The Art of Write-Offs and Putting Your Deductions into High Speed

16 May 2024

In movies and TV shows, we often hear characters dismissively say, "Don’t worry, it’s a write-off", but in reality, write-offs are anything but simple. Take the case of purchasing your dream car. Is it eligible for a write-off? Well, the answer isn't straightforward.

When it comes to your car expenses, determining if it's deductible depends on its usage. You can deduct your car's entire cost if it is solely for business. But if you use it for both personal and business purposes, you can only deduct the cost related to its business use.

You can generally figure the amount of your deductible car expense by using one of two methods: the standard mileage rate method or the actual expense method.

*Pro Tip: If you qualify to use both methods, you may want to figure out your deduction both ways before choosing a method to see which one gives you a larger deduction.

Standard Mileage Rate Method:

For the standard mileage rate for the cost of operating your car for business, refer to Standard Mileage Rates or Publication 463, Travel, Entertainment, Gift, and Car Expenses. To qualify for this method, you must:

Own or lease the car
Do not operate five or more cars concurrently, such as in fleet operations
Have not claimed a depreciation deduction for the car using any method other than straight-line
Have not claimed a Section 179 deduction on the car
Have not claimed the special depreciation allowance on the car
Have not claimed actual expenses after 1997 for a leased car

* Important note: For a car you own, you must opt to use the standard mileage rate in the first year it's available for business use. Subsequently, you can choose between the standard mileage rate and actual expenses.

For a leased car, the standard mileage rate method must be used for the entire lease period, including renewals, if initially chosen.

Actual Expense Method:

To utilize the Actual Expense method, calculate the true cost operating the car for its actual usage. This includes:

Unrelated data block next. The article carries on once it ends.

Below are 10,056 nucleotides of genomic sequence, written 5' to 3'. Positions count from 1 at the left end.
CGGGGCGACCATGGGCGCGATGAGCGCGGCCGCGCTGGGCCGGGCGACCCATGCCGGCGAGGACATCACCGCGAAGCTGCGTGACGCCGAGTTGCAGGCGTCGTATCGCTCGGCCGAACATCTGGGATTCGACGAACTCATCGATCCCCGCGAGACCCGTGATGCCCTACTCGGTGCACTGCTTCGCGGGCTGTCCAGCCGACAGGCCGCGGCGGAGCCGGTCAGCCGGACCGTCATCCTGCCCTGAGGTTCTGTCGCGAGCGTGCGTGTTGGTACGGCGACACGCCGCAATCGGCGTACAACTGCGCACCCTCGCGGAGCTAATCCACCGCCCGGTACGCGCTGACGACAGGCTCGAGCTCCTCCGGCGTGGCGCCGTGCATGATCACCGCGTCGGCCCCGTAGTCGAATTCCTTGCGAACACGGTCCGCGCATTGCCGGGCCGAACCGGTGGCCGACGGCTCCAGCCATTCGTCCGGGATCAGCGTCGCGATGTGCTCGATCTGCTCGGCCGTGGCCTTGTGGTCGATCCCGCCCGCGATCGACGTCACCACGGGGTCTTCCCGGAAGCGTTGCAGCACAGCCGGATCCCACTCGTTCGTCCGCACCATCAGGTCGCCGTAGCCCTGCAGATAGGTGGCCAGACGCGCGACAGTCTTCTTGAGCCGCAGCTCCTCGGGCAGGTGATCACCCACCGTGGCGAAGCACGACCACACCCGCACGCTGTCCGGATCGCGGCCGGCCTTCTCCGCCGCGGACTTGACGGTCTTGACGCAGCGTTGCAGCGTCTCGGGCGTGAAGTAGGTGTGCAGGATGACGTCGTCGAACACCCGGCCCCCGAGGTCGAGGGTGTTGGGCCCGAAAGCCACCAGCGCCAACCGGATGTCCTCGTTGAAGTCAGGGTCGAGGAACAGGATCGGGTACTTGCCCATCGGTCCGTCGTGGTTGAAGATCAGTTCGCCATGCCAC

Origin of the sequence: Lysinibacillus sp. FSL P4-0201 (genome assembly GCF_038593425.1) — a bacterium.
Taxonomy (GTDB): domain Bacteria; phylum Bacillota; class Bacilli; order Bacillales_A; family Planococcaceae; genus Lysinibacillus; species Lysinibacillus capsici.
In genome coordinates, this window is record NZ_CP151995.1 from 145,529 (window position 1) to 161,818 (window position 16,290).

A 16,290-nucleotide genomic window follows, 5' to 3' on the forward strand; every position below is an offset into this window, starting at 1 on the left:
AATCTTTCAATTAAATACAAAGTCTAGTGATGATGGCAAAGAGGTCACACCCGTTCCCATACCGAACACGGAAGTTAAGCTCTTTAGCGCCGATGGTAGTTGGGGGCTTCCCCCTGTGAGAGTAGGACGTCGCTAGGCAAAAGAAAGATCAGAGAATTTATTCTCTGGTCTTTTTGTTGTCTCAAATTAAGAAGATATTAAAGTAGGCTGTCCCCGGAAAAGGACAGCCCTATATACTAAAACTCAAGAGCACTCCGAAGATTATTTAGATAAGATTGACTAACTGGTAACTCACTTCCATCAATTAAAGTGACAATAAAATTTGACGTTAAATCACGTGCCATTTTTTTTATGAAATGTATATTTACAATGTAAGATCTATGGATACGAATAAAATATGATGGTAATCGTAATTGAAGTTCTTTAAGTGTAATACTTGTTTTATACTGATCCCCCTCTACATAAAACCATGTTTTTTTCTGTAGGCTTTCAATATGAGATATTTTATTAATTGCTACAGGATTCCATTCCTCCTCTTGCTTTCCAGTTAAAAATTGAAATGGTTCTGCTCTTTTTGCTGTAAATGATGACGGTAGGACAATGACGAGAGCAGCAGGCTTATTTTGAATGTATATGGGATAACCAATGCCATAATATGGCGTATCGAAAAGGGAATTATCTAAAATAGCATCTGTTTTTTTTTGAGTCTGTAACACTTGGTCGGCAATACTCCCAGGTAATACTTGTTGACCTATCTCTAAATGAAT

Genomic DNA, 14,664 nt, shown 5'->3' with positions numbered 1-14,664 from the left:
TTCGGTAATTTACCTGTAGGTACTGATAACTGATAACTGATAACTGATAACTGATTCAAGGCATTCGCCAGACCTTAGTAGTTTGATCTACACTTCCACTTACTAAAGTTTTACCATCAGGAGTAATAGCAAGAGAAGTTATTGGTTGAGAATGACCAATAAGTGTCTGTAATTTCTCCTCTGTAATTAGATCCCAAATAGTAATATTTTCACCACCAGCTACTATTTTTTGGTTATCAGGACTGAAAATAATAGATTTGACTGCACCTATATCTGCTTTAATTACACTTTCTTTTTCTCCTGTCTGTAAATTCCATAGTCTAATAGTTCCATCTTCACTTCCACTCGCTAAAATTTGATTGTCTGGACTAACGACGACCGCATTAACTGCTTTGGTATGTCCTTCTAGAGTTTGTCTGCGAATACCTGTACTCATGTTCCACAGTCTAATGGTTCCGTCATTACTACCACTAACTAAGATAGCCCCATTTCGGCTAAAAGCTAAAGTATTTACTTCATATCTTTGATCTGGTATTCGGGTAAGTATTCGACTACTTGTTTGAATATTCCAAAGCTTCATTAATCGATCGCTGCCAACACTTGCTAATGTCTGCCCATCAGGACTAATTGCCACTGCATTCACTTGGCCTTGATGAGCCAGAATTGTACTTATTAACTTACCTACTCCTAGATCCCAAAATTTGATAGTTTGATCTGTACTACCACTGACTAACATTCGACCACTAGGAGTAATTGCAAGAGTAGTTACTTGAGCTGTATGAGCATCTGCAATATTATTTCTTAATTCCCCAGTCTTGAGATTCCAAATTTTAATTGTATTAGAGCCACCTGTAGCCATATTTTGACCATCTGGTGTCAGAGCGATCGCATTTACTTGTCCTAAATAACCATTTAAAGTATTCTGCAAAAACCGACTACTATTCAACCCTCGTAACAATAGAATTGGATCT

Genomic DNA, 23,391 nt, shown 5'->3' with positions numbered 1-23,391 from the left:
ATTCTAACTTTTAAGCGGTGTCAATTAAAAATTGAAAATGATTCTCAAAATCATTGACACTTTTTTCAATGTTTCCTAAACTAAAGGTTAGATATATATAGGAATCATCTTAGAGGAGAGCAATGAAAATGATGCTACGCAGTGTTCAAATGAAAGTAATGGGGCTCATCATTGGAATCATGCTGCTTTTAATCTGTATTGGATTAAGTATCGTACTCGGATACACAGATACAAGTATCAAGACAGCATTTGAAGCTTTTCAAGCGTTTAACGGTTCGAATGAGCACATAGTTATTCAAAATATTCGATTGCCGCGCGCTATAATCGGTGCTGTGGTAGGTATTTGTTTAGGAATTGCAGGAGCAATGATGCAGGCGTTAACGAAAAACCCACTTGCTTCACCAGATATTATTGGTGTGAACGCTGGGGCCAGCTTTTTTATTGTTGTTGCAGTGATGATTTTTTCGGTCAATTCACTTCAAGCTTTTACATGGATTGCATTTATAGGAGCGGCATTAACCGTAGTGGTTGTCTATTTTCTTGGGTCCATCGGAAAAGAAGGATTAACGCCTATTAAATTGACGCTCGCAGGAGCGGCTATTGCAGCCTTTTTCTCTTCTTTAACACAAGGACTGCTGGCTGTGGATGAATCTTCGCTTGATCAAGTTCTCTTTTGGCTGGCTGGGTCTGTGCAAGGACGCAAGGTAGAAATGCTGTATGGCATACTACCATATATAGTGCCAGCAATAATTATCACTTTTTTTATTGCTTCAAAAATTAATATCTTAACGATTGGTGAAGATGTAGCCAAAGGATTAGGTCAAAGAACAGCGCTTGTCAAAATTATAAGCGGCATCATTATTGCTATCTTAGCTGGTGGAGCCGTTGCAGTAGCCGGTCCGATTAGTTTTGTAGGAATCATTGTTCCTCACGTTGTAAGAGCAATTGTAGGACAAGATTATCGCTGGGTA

Lease payments
Gas and oil
Repairs and tune-ups
Registration fees

Note: Additional expenses such as parking fees and tolls related to business use are deductible separately, regardless of whether you use the standard mileage rate or actual expenses.

Understanding these methods is crucial for maximizing your deductions and managing your car expenses effectively. Because let’s be real, at the end of the day, you want to deduct the most you possibly can. Whether you're a business owner or a freelancer, knowing how to navigate these rules can save you money come tax time.

Remember, while write-offs can seem complex and ambiguous, taking the time to understand them can ultimately benefit your bottom line. If you're unsure about any aspect of car expense deductions, consulting with a tax professional is always a smart move. When in doubt, trust the experts.


  • Car owners typically use the Modified Accelerated Cost Recovery System (MACRS) for depreciation.
  • If you switch from the standard mileage rate to the actual expense method, you must use straight-line depreciation over the car's remaining useful life.
  • There are limits on how much depreciation you can deduct, detailed in IRS publications.
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